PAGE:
2 january 2013

[4C note: Ramachandra Guha is the author of India After Gandhi. The History of the World's Largest Democracy, as well as of important studies of Indian social problems.]

The return of environmentalism

Ramachandra Guha, Financial Times December 2, 2013

In September, the environmental community marked the 50th anniversary of the publication of Rachel Carson's Silent Spring. That book highlighted the threats to human health and natural systems posed by unregulated industrialisation - and did so in such a compelling way that it sparked a major global popular movement.

Carson identified two reasons for the lack of attention to environmental abuse. "This is an era of specialists", she wrote, "each of whom sees his own problem and is unaware of or intolerant of the larger frame into which it fits. It is also an era dominated by industry, in which the right to make a dollar at whatever cost is seldom challenged." Carson offered the integrative science of ecology as a corrective to specialised approaches By the late 1980s, however, there was a backlash against sustainability.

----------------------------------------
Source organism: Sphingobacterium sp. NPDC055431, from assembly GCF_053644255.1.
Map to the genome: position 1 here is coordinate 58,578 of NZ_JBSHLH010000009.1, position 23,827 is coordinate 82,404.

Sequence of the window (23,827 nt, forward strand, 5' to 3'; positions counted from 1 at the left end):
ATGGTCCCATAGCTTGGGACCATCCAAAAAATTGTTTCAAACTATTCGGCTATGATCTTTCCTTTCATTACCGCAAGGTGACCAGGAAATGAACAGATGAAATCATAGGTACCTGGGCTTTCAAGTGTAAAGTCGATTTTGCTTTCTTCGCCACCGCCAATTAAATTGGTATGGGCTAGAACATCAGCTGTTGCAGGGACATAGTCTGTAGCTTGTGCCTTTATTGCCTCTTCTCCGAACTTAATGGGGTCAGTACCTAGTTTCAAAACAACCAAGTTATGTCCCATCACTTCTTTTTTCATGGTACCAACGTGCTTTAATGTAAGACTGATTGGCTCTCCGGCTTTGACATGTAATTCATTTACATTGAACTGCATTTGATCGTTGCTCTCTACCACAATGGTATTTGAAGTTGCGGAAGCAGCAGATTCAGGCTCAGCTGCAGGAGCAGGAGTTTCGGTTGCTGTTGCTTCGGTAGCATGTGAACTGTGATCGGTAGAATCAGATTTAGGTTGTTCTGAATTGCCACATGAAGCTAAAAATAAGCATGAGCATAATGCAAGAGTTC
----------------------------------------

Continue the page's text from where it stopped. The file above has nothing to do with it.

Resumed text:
In the US, the Reagan administration dismantled environmental laws and safeguards. In China, and soon afterwards in India, the motto of "get rich quickly" led to the interests of miners, developers and industrialists being placed above those of people who lived on (and by) the land. Environmentalists were, once more, dismissed as party-poopers.

The environmental and social costs of unregulated development are increasingly visible. Superstorm Sandy brought climate change back into public debate. At a more everyday level, hundreds of millions of people struggle with the consequences of rampant air and water pollution, the depletion of groundwater aquifers, the decimation of forests and the decline of biodiversity.

Next year, and in the years to follow, these and other such conflicts will slowly make their way back into the mainstream of public discourse. The disparagement of environmentalists by the "End of History" wallahs, the gung-ho free-marketeers, the "what is good for the Ambanis is good for India" ideologues, has and must run its course. Otherwise, we are on the way to collectively stripping the world bare like locusts.

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